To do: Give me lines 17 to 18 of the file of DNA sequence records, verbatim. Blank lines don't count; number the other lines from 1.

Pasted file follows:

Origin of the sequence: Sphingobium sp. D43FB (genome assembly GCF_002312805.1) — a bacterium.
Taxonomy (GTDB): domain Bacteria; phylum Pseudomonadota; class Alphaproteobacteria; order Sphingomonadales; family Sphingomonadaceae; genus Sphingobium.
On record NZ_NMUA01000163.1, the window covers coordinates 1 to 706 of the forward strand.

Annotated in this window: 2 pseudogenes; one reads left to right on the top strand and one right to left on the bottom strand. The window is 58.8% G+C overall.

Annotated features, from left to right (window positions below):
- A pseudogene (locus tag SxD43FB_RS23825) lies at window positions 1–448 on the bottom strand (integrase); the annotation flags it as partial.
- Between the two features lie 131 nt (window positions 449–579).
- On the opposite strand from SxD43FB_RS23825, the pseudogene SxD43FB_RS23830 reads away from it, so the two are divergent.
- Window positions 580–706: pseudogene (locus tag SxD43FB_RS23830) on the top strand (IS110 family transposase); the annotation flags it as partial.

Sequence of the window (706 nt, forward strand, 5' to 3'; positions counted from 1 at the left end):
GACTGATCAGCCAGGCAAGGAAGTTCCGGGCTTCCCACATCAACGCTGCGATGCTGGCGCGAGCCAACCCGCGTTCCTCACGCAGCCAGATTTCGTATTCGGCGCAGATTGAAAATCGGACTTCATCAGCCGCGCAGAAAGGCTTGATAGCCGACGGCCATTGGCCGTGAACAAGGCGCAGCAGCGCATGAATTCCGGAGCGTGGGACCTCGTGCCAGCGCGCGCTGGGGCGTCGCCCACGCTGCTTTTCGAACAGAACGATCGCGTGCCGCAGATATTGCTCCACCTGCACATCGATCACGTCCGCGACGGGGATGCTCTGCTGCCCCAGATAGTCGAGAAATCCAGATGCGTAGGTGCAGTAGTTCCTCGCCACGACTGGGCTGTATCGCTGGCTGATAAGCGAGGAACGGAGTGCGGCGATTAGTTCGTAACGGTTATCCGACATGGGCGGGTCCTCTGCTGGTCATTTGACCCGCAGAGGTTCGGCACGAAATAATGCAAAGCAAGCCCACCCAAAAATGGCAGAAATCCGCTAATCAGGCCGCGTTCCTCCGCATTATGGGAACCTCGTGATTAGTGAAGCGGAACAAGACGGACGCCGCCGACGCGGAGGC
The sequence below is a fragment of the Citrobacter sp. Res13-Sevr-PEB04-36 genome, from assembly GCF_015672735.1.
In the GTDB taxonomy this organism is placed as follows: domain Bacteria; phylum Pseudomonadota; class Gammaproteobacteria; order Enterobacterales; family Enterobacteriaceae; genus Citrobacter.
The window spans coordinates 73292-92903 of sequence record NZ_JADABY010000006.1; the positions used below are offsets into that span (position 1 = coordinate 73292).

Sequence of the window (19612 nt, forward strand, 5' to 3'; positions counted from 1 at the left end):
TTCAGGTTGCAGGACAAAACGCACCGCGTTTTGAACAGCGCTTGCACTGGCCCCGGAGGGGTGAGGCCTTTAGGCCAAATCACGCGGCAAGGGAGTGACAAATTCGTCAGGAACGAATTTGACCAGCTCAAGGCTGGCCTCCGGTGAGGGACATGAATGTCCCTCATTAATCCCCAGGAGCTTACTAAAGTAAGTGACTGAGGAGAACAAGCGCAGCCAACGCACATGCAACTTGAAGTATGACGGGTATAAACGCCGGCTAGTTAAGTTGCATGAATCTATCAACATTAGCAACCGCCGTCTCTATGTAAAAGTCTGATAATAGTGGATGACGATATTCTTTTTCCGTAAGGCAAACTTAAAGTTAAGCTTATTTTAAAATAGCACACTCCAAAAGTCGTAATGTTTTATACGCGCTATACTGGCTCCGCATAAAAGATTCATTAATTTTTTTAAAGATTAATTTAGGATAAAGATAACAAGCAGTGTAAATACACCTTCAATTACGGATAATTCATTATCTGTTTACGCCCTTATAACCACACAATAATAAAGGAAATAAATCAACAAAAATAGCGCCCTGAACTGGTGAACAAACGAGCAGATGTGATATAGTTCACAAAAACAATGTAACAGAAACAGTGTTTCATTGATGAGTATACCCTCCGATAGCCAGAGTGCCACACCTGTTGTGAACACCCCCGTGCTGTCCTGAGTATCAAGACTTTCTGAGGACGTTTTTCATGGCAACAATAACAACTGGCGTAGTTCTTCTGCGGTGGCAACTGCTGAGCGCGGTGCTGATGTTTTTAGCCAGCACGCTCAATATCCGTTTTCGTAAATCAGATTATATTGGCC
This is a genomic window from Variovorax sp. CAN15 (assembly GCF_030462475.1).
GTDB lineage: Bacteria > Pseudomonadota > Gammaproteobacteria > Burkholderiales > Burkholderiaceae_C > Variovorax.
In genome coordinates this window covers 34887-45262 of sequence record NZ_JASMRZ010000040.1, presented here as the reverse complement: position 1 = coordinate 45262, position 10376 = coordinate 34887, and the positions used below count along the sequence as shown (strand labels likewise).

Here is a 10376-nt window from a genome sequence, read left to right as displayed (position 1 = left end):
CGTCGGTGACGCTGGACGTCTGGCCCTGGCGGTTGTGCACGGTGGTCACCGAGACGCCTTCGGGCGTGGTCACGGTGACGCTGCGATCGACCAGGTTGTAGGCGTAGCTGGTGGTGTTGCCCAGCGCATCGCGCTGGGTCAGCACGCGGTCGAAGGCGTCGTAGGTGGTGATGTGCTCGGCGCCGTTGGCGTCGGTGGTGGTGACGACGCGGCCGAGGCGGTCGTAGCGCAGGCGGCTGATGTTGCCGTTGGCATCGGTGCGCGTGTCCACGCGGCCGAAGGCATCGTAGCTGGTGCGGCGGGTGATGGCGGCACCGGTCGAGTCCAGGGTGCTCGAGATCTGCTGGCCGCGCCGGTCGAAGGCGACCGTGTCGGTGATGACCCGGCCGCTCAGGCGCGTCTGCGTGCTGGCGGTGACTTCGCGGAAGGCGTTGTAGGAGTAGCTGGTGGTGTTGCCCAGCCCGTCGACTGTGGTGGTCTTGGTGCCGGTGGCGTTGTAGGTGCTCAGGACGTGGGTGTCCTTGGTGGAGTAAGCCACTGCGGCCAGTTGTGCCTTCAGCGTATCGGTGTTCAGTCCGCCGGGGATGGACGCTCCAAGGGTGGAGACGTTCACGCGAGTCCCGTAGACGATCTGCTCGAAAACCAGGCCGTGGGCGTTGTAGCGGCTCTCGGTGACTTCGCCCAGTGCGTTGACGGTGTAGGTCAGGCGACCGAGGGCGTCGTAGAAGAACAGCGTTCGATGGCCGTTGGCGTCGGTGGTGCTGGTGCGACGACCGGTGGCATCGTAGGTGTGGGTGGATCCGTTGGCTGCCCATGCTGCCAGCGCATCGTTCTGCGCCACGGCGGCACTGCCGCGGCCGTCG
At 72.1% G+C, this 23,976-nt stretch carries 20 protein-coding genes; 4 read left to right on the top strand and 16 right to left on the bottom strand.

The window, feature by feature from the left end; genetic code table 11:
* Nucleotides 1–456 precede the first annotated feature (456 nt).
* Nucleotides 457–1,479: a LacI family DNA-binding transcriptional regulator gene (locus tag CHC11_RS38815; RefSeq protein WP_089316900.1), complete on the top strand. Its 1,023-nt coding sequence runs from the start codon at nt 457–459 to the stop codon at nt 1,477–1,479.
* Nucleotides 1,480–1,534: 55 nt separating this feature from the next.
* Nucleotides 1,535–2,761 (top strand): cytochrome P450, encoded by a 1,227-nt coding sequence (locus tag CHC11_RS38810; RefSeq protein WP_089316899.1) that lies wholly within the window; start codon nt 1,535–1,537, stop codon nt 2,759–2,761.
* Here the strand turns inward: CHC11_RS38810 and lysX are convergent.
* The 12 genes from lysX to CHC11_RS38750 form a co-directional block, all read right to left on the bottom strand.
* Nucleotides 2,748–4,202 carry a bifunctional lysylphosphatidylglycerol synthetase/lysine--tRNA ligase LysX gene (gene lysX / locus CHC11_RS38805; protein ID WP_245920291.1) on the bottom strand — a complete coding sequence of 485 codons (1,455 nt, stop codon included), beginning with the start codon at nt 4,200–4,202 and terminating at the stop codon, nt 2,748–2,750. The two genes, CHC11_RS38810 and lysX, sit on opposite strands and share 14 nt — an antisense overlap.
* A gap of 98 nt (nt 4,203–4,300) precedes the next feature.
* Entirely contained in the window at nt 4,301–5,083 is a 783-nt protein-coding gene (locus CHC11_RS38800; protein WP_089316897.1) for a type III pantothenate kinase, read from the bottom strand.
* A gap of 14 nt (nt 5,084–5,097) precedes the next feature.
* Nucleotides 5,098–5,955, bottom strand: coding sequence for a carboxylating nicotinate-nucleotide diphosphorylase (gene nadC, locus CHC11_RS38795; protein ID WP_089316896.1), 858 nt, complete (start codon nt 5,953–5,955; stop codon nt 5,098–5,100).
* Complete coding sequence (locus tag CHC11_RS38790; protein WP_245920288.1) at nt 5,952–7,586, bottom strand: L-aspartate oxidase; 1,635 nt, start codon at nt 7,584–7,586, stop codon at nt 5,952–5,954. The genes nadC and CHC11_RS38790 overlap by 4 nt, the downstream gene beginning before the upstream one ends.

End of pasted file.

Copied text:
This is a genomic window from Variovorax sp. CAN15 (assembly GCF_030462475.1).
GTDB lineage: Bacteria > Pseudomonadota > Gammaproteobacteria > Burkholderiales > Burkholderiaceae_C > Variovorax.